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State dropped ball

To the Journal editor:

My wife and I are concerned parents in a somewhat unique position of having a kindergartner and graduating senior this year.

There will be an announcement that the governor will make this week regarding an executive order, which includes closing out the school year. All students will just move a grade up and seniors will graduate. This isn’t a plan.

I get this crisis has put most of life’s activities on hold and for our government and health care providers that this is an all-hands-on deck effort, but coming up with a plan or some flexible framework should be expected.

Why doesn’t Michigan have a contingency plan for the COVID-19 crisis like other states (including) Florida, Illinois, Kansas, Minnesota, North Carolina and Wisconsin. All these states have educational plans, published and accessible on-line and schools deliver material packets for students. If students lack Internet access or systems to access the on-line learning, free access and/or Google Chromebooks are provided.

I know some K-12 teachers, as well as administrators that are chomping at the bit to put their own plans or Google Classrooms into action. Know there’s a concern about not being able to reach one-hundred percent of the student population because of accessibility, or not being able to reach students with special needs, but they have to start somewhere.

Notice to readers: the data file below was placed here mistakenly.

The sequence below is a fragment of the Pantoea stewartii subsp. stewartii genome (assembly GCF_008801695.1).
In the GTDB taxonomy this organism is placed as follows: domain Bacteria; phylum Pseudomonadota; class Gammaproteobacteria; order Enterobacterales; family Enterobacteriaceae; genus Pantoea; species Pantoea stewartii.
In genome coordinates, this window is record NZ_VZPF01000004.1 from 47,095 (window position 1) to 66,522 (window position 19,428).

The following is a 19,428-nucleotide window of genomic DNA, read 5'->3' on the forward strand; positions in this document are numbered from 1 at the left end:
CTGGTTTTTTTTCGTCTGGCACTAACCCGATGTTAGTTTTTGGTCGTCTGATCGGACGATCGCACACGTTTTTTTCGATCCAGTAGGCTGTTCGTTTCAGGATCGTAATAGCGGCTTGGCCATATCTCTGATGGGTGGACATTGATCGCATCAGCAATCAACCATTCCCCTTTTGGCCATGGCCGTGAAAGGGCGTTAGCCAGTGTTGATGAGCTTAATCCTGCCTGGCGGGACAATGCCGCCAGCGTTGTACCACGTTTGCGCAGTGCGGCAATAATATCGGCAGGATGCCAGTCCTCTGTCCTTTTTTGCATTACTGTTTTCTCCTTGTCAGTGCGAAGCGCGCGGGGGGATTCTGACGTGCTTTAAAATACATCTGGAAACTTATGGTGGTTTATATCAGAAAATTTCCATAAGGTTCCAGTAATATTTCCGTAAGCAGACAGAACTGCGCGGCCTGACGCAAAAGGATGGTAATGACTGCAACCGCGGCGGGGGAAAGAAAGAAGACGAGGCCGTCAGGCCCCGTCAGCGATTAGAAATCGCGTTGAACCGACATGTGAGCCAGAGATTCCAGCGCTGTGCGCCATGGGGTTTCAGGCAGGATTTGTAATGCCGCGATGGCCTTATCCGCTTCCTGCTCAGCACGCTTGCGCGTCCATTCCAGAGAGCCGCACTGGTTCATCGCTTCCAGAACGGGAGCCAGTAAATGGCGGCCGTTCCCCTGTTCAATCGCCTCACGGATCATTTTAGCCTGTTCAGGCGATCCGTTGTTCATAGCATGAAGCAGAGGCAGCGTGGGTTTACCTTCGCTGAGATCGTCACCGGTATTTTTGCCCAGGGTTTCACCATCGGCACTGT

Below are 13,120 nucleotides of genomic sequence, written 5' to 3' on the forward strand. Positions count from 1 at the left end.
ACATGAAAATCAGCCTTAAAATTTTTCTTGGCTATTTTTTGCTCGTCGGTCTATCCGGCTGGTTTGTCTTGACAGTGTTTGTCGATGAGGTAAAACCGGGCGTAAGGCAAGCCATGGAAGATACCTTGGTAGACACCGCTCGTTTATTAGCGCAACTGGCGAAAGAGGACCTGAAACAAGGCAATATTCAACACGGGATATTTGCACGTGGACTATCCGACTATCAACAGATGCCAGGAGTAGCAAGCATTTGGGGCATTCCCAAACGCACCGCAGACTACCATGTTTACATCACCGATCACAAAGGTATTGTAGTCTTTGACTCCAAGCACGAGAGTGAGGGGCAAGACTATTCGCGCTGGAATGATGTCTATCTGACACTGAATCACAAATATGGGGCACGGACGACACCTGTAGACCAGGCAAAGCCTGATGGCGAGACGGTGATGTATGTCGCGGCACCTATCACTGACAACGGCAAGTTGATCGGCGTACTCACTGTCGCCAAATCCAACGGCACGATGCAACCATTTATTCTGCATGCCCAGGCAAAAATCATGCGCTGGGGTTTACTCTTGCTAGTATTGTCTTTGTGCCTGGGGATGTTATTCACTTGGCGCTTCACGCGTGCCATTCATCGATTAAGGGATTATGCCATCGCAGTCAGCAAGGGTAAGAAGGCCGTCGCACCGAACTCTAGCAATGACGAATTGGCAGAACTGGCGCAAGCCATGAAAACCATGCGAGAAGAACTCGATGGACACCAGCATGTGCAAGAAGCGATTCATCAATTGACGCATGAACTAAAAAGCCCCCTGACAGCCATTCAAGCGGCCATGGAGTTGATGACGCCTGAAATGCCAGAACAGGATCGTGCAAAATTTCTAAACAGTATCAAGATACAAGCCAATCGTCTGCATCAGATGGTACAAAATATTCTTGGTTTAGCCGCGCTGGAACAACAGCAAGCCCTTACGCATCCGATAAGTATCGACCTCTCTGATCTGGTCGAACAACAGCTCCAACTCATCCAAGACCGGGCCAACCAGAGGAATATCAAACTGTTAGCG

They should be worried whether the educational content is relevant or interesting enough to engage students. That should be their concern beyond making sure everyone has access. Access alone is a technological obstacle and functionality is no guarantee, nor are the learning platforms. They are probably not provisioned highly enough to accommodate everyone.

What an exceptional opportunity to rapid prototype a system. This generation of students are already conditioned to exploit it. Ultimately, we may arrive at a solution and the process to mitigate other types of disaster in the future.

Our state leader should lean on our state’s education chairman, Dr. Rice, to expedite a plan, or work fast to follow another state’s lead. They haven’t had a meeting since Jan. 14.

This is a failure of the Department of Education or of the governor’s ability to delegate and demand a real plan. This isn’t acceptable. Our children should not be left behind those in neighboring states, or anywhere else for that matter.

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